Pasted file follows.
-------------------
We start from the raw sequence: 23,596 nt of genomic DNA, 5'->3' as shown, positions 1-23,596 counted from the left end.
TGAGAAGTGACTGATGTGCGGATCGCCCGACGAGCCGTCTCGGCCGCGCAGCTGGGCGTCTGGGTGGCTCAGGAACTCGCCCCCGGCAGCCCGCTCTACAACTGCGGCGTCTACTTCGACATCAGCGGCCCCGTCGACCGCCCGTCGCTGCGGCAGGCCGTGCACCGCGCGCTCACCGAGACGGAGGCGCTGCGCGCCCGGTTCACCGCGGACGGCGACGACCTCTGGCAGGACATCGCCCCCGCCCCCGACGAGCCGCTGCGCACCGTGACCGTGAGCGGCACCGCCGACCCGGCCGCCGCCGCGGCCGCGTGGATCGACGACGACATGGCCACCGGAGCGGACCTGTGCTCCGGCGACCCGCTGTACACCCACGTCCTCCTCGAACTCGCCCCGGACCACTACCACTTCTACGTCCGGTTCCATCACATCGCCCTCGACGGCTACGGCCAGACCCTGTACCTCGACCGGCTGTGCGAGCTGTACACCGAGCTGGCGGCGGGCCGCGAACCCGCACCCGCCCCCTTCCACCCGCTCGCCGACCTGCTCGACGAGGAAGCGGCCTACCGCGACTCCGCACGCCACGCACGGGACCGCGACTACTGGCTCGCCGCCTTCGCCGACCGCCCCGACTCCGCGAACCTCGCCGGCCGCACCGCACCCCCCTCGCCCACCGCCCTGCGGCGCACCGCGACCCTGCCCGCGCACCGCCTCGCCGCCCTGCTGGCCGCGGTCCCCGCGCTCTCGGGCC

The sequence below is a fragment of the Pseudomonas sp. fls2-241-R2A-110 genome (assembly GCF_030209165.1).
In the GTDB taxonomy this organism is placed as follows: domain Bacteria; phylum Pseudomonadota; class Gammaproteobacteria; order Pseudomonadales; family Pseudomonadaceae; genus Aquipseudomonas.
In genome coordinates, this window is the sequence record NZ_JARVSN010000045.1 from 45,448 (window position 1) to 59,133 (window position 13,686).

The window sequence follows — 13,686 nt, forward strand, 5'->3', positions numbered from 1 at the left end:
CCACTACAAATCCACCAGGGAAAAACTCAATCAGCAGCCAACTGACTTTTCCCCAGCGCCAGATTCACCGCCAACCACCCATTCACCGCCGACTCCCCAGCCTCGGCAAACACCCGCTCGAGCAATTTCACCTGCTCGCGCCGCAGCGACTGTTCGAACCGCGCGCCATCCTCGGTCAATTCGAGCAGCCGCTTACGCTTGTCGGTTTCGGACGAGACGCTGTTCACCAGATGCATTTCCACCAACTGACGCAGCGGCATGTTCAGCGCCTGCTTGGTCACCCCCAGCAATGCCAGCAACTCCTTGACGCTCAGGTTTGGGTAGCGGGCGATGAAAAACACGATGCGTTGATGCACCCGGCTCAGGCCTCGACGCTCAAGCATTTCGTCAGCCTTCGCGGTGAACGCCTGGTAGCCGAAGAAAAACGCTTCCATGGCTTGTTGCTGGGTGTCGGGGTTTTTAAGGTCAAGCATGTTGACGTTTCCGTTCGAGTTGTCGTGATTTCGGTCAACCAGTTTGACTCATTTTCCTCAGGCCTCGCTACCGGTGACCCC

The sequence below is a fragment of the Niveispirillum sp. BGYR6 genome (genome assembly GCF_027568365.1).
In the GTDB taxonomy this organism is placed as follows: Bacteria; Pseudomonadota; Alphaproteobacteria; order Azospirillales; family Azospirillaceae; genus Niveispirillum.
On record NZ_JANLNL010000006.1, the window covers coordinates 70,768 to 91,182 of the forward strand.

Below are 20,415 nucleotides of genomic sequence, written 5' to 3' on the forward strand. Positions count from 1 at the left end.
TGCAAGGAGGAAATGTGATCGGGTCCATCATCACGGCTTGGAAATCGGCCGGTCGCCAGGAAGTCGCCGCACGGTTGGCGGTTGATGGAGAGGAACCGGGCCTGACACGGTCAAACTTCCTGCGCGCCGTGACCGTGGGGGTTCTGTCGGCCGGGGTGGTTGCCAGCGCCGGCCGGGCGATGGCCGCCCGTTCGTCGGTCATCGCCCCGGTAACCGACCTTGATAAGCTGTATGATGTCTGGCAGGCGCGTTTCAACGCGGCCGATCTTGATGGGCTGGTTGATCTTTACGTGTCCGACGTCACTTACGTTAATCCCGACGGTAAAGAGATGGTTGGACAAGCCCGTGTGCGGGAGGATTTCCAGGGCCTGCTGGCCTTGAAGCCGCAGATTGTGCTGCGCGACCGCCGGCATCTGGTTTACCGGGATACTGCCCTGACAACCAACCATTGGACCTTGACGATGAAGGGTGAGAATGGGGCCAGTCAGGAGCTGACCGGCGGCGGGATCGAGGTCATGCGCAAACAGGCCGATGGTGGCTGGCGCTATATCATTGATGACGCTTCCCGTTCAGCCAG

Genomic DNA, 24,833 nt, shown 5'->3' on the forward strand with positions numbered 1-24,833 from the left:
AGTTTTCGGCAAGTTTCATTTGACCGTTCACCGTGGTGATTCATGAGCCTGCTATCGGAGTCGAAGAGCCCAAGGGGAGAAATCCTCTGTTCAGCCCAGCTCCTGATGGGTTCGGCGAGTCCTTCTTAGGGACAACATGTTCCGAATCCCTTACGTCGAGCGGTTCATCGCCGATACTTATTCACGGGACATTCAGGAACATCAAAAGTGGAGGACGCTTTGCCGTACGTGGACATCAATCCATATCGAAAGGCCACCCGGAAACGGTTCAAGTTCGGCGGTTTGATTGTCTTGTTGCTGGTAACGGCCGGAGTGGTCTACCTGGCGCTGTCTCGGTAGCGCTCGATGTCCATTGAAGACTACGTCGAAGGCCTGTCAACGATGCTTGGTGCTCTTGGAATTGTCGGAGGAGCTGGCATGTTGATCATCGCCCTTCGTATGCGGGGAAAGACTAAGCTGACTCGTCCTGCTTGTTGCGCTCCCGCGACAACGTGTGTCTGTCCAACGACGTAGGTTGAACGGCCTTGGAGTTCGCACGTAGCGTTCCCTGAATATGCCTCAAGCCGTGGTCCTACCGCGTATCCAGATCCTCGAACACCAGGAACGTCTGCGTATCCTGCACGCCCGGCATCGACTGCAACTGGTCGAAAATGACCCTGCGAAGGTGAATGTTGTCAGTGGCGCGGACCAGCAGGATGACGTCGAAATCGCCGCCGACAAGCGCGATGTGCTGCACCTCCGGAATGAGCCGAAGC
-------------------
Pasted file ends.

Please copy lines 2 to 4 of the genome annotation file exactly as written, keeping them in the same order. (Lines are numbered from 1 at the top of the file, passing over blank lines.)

TGAGAAGTGACTGATGTGCGGATCGCCCGACGAGCCGTCTCGGCCGCGCAGCTGGGCGTCTGGGTGGCTCAGGAACTCGCCCCCGGCAGCCCGCTCTACAACTGCGGCGTCTACTTCGACATCAGCGGCCCCGTCGACCGCCCGTCGCTGCGGCAGGCCGTGCACCGCGCGCTCACCGAGACGGAGGCGCTGCGCGCCCGGTTCACCGCGGACGGCGACGACCTCTGGCAGGACATCGCCCCCGCCCCCGACGAGCCGCTGCGCACCGTGACCGTGAGCGGCACCGCCGACCCGGCCGCCGCCGCGGCCGCGTGGATCGACGACGACATGGCCACCGGAGCGGACCTGTGCTCCGGCGACCCGCTGTACACCCACGTCCTCCTCGAACTCGCCCCGGACCACTACCACTTCTACGTCCGGTTCCATCACATCGCCCTCGACGGCTACGGCCAGACCCTGTACCTCGACCGGCTGTGCGAGCTGTACACCGAGCTGGCGGCGGGCCGCGAACCCGCACCCGCCCCCTTCCACCCGCTCGCCGACCTGCTCGACGAGGAAGCGGCCTACCGCGACTCCGCACGCCACGCACGGGACCGCGACTACTGGCTCGCCGCCTTCGCCGACCGCCCCGACTCCGCGAACCTCGCCGGCCGCACCGCACCCCCCTCGCCCACCGCCCTGCGGCGCACCGCGACCCTGCCCGCGCACCGCCTCGCCGCCCTGCTGGCCGCGGTCCCCGCGCTCTCGGGCC

The sequence below is a fragment of the Pseudomonas sp. fls2-241-R2A-110 genome (assembly GCF_030209165.1).
In the GTDB taxonomy this organism is placed as follows: domain Bacteria; phylum Pseudomonadota; class Gammaproteobacteria; order Pseudomonadales; family Pseudomonadaceae; genus Aquipseudomonas.